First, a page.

3 Reasons to Continue COVID-19 Vaccine Research

An infographic describing 3 reasons to continue COVID-19 vaccine research. The text below fully describes the graphic content.
Credit: Cody Shipman, CoVPN

There are over 7 billion people in the world. COVID-19 is affecting everyone, and vaccines are needed to end the pandemic. Now that we have vaccines that have proven to be very effective at preventing severe COVID-19 disease, why do we need to continue COVID-19 vaccine research?

There are three main reasons:

  1. If we find several vaccines that work, we can end the pandemic sooner. If we find several vaccines that work, we can end the pandemic sooner. Companies that make vaccines can only make a certain amount in a short period of time. If only one company’s product works, it will take them longer to make enough doses for the whole world’s population. But if several companies have successful products, they will be able to work together to make enough doses for everyone in the world. Simply put, the science has moved forward faster than the supply chain can keep up. This means that even with approvals of the Moderna and Pfizer vaccines, the companies think that they will only have enough doses for 100 million people to be vaccinated by late Spring 2021. That sounds like a lot, but it’s only enough for fewer than half of the adults in the U.S. It’s not even enough to cover all the highest priority people, like frontline healthcare workers, older adults, people with serious health conditions, and essential workers. The only solution to the shortage is to develop more vaccines. We are optimistic that more vaccine options can be within our reach soon, but we can’t do it without the help of study volunteers for the remaining studies.
  2. In addition to meeting the demand, we also need vaccines that can work for many kinds of people around the world. Vaccines might work differently depending on someone’s age or health status. One vaccine regimen might not work well enough for all groups. We need to make certain that vaccines work for communities that are hardest hit by COVID-19 – racial and ethnic minorities, older adults aged 65+, and people with pre-existing medical conditions. Continued research will help identify ways to reduce severity of COVID-19 illness, so people are not getting as sick and able to recover faster, reducing the need for hospitalization and preventing death. We also hope to prevent new infections and reduce transmission.
  3. We still need more data over a longer period of time to answer key questions. Right now, we know that the Moderna and Pfizer vaccines are very effective at preventing severe COVID-19 disease. However, we still need more data over a longer period of time to know if: (a) the vaccine can prevent infection with SARS-CoV-2 in the first place; and (b) how long a period of time the vaccine helps the immune system to fight against the virus. The bottom line is, we need to continue with randomized, blinded, placebo-controlled trials to get these answers. When someone joins one of our studies, whether they get the vaccine product or the placebo (saline solution) is completely random and neither the study participant or the study staff know who is getting vaccine or placebo – they are “blinded.” Studies designed in this way are the best at showing us if a vaccine works. The people who join our studies are often more likely than other people to be exposed to the virus because of things like the kinds of jobs they have. They may be more likely to develop severe COVID-19 illness because of their age or underlying health conditions. This means that some people in our studies will get sick with COVID-19, and we will keep track of who does. When the study is far enough along, we will see if there is a big enough difference between how many of them received the vaccine or the placebo. If there are fewer people who get sick in the group that got the vaccine than in the group that got the placebo, then we will know that the vaccine works.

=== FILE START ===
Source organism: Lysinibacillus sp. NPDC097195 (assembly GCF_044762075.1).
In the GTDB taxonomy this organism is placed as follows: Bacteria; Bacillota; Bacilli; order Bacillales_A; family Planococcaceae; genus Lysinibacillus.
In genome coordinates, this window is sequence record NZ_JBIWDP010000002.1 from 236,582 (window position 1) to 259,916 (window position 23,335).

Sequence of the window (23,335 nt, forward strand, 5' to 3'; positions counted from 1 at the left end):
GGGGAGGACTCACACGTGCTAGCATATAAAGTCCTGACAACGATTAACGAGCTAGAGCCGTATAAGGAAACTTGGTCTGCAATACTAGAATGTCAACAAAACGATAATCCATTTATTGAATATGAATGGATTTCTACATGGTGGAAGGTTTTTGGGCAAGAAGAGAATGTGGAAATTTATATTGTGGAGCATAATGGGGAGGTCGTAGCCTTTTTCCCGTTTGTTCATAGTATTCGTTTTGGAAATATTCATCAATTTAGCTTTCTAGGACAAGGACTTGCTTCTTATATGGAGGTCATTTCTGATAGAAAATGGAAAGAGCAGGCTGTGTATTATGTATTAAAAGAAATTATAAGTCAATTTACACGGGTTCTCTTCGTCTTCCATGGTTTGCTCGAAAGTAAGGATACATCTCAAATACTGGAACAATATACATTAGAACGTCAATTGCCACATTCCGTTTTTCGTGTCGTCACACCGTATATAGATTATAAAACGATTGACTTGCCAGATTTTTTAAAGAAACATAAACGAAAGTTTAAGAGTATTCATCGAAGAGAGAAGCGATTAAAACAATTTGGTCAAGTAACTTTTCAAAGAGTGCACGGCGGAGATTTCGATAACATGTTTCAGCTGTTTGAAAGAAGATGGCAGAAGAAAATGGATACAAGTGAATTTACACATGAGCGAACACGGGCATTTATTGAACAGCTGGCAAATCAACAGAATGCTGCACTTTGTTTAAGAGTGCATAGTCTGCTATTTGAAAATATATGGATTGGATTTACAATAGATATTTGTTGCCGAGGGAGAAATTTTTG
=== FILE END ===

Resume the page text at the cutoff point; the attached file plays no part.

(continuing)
The sponsors of each trial have made a commitment that if the vaccine is found to be safe and effective and approved by the FDA, they will make the vaccine available to the people in the placebo group. This is explained during the informed consent process when someone is thinking about joining a study. Participants are also kept up to date about new information, such as FDA approval, that might be learned while the study is in progress. People who are enrolled in one study and are interested in getting a different vaccine that may be available should talk to their study team. This is possible, and the study team can help to provide guidance to the participants.

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